Though cold, windy weather has cancelled some recent trips, Cape Cod whale watching has been red hot! We are currently offering whale watch adventures Tuesdays, Thursdays, Saturdays, and Sundays. Check out our full schedule at: http://whales.net/calendar/full_calendar.html
. Here's what was going on out there on Saturday, April 20. Though we can only watch them in the distance, right whale sightings have been incredible. They may only be around for a bit more, before making their exodus. So here's what Joanne noted:
The rain stopped just in time for us to board our passengers for our 11 AM whale watch. We had only traveled a couple of miles into Cape Cod Bay when we had our first sighting of North Atlantic right whales, the most endangered large whale in the world. We could see the whale’s high black fluke being raised out of the water as the whale dove. We recorded the position and time to report in to the Sightings Advisory System
which would send an alert to mariners.
|A North Atlantic right whale fluking up|
near Sandy Neck
We continued through Cape Cod Bay and spotted several more right whales to our west. As we headed north, following the 10 knot speed restriction which is in place to protect right whales from vessel strikes, we noticed from a distance a right whale behaving slightly differently. Even from 2 miles away, we could see it was high skim feeding, holding its head out of the water as it skimmed the surface feeding on planktonic animals called copepods
. The whale was zigzagging through a patch of plankton, which was evident by a slick in the water. We noticed this particular whale had a scar near the tip of its rostrum, we used binoculars to confirm it was a scar and not an entangling line, as right whales second biggest threat is entanglements in fishing gear. Once confirmed, we continued north.
|High skimming right whale. Note white scar from previous|
entanglement with fishing gear.
Just past Race Point Lighthouse, we could see blows of a different form, those made by humpbacks. We had our first humpback sightings of the season. There were about a dozen spread out of a two mile radius. We stopped on a single and a pair. The pair included a mature male named Tunguska. Tunguska was born in 1997 to Leukos and has been seen every year since his birth. Tunguska has a nearly all white fluke with black lines along the leading edges and a large, pointed dorsal fin. He was named for the comet that exploded in the atmosphere above Siberia in 1908 above Tunguska. Although it did not make contact with the earth, it estimated 60 million trees were knocked down by the blast.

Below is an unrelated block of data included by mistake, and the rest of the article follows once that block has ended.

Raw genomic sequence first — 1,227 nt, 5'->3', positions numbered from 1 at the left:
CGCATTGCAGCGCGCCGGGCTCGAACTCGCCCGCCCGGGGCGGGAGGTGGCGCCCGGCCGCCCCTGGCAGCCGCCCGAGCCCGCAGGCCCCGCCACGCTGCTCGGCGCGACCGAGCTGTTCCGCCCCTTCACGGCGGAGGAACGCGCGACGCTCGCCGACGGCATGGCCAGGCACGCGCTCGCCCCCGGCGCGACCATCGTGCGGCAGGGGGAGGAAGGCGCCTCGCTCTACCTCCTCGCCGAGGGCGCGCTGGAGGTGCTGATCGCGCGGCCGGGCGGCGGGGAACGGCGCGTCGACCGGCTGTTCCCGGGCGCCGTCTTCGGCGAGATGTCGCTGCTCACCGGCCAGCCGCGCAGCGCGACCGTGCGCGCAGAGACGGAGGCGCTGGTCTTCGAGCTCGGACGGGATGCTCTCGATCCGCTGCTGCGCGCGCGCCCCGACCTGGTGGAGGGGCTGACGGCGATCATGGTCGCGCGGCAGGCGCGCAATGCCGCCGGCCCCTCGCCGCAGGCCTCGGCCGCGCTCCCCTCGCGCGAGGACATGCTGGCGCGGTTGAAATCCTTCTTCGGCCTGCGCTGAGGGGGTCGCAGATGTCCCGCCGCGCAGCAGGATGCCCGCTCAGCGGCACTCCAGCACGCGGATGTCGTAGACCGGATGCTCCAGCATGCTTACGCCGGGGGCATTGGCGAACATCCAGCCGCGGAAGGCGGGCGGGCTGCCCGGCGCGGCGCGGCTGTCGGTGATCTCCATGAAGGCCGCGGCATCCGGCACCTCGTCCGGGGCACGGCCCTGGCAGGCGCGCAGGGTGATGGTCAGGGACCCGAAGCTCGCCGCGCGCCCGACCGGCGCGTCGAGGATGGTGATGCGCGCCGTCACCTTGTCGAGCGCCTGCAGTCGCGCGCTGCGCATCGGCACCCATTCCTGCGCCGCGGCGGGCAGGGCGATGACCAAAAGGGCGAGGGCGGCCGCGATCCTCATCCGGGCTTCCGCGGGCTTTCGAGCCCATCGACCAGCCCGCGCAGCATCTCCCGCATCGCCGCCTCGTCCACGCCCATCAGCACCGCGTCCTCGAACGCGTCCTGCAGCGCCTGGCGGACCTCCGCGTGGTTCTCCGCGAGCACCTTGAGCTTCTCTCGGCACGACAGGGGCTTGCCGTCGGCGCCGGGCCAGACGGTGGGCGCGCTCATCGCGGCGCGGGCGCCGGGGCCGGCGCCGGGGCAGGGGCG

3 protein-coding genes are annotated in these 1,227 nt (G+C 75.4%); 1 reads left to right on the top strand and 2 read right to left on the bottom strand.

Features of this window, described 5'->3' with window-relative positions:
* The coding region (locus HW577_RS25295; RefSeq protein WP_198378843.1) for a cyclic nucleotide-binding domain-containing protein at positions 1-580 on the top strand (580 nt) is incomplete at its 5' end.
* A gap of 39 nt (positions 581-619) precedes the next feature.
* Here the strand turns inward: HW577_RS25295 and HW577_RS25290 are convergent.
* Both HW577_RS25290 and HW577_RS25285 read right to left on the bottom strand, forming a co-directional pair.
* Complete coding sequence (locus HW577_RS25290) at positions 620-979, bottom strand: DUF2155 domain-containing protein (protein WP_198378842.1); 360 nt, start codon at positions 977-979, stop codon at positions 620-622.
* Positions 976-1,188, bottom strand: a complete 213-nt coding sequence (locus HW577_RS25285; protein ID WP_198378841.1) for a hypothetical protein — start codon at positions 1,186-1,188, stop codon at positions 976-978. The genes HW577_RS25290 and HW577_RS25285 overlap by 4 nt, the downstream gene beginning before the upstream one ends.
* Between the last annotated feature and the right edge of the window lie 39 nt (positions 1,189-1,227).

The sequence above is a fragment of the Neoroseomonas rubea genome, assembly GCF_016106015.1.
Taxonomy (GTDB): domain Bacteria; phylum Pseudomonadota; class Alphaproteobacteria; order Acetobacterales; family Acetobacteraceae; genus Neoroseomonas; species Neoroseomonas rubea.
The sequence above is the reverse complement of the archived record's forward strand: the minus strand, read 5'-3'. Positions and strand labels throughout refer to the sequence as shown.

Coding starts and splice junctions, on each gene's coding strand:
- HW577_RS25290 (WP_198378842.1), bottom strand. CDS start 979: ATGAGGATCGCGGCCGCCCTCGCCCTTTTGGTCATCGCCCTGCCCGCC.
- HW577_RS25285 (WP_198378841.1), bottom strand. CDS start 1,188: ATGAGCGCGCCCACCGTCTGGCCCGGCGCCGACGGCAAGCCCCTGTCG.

|Humpback whale: Tunguska|
Our first humpback of the season!
Traveling in association with Tunguska was a whale named Eruption. Both whales were traveling just below the surface, never raising their flukes. They moved very slow, taking periodic breaths. Occasionally, we could see their long white flippers glowing green through the plankton and algae rich waters. Humpback whales have just started returning to the high latitude, cold water feeding grounds after spending several months in the low latitude, warm water breeding and calving grounds.
|The dorsal fin shaped dorsal fin of|
humpback whale: Eruption. A regular off Cape Cod.
We returned to Cape Cod Bay, passing through the ‘rip’ at Race Point and saw a grey seal and found a few harbor porpoises milling about. The smallest of the toothed whales in our area, they travel in small pods or family units. Back in the bay, we saw a minke whale in the distance and as we came back south, we noticed more and more right whales high skim feeding. Something had changed and we could see heads and whales echelon (in line) feeding for quite a distant. We saw a line of 5, including two pairs, and then another group of 3-5. Just two miles outside of Barnstable Harbor, we still saw right whales high skim feeding in the distance.- Joanne Jarzobski
|Two right whales echelon feeding in the distance.|
Saturday's birds were awesome, as we had gone out a bit further toward the sanctuary, and included: common & red-throated loons, common eider, all three scoters, razorbill, common, and thick-billed murre, northern gannet, common goldeneye, oldsquaw, double-crested cormorants northern gannets, red-necked phalaropes (interestingly, foraging at the edge of the right whales' "funny water"!) Bonaparte's, ring-billed, laughing, herring, and greater black-backed gulls, and parasitic jaeger